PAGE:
The progressive application of technology has allowed property valuations company Quotable Value (QV) to shrug off its roots as a loss-making government department and re-launch itself as a profitable online business, according to CIO Bryce Johnson, who spoke at the IBM Forum event in Auckland last week.
The company is now selling more than 560,000 data products a year, with customers ordering and paying online for valuation reports and other property information in a purely electronic operation.
Johnson says QV has come a long way since 1998, when the organisation formerly known as the Valuation Department was privatised. At that time QV’s processes and its technology were outdated, with “green screens, no email and very few PCs.”
When email was introduced at QV in August of that year, Johnson says, it was “a big shock for a lot of our people.”
“One manager asked how often he should check his email inbox — would once a week be enough?” says Johnson. “The look on his face was worth a lot, when he was told once an hour would be about right.”
After restructuring at the end of 1998, which reduced the number of employees from 320 to 250, QV began to update its business processes, and began to use technology to launch new revenue streams.
The company launched a Windows-based website in October 1999 and by February in the following year it was ready to accept online credit card payments. This paved the way for the launch of what turned out to be one of QV’s most successful online products, e-Valuer, which provides an instant estimate of the market value of a property based on data from sales of comparable properties in the same area. Johnson says QV is currently selling 60,000 e-Valuer reports per year, and they now are being accepted by several banks including Westpac and HSBC for mortgage approval purposes.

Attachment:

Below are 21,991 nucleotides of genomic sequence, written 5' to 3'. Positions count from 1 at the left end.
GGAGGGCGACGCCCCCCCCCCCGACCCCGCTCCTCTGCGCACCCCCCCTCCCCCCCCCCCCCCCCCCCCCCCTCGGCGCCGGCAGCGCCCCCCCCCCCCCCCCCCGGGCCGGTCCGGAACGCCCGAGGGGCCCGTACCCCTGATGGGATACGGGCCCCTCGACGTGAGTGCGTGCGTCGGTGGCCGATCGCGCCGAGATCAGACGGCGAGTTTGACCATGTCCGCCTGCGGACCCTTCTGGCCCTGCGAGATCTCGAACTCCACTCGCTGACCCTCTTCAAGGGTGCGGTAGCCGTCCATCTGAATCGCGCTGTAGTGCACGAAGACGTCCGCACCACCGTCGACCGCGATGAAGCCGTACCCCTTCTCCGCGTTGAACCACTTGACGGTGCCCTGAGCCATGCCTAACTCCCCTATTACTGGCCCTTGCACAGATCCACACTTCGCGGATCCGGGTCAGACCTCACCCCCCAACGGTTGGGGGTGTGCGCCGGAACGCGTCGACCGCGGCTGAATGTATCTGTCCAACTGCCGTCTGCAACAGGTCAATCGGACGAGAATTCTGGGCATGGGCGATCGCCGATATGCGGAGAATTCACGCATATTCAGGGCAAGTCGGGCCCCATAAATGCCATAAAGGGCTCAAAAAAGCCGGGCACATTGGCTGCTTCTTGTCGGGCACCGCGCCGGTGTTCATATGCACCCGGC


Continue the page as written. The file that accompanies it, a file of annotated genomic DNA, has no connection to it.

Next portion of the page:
QV has progressively refined its services by incorporating new databases, such as property title information and Census data, and by fine tuning its technology.
For example e-Valuer and other QV products now include maps, but Johnson says it took a long time to find software that could produce maps fast enough. QV now uses a product called Map Xtreme which draws on geographical information stored on a IBM X346 dedicated mapping server.
QV uses another IBM X346 as a web server, while its SQL databases are hosted on an IBM X366. Johnson says that choosing the right software has been the key to achieving systems reliability. For example load balancing software provided by F5 has allowed QV’s servers to cope with the large spikes in traffic caused by promotions, when up to 10,000 free reports have been downloaded in one day.
“If the software is humming the hardware looks after itself. We are now getting availability rate of 99.1%, that’s 24/7, 365 days a year.”
QV has also paid a lot of attention over the years to improving the ‘look and feel’ of its web offering. For example Johnson says QV’s first website was soon replaced because it had been designed by technical people. “That meant it was great for techos, but from the user point of view it was a disaster,” he says.
In August 2006, QV introduced “delayed login”, after the company noticed that too many users were leaving the website when they were being asked to log in “up front”.
“We noticed that our conversion rate, from the people visiting the site to people actually buying something was only 7%,” Johnson says. The mandatory login was obviously a “friction point” which had to be re-engineered.
“Now when you arrive at our site you see a list of the reports available and you can drill down to get more information on any one — you only have to register when you click on a report to buy it. That changed our conversion rate from 7% to 20%.”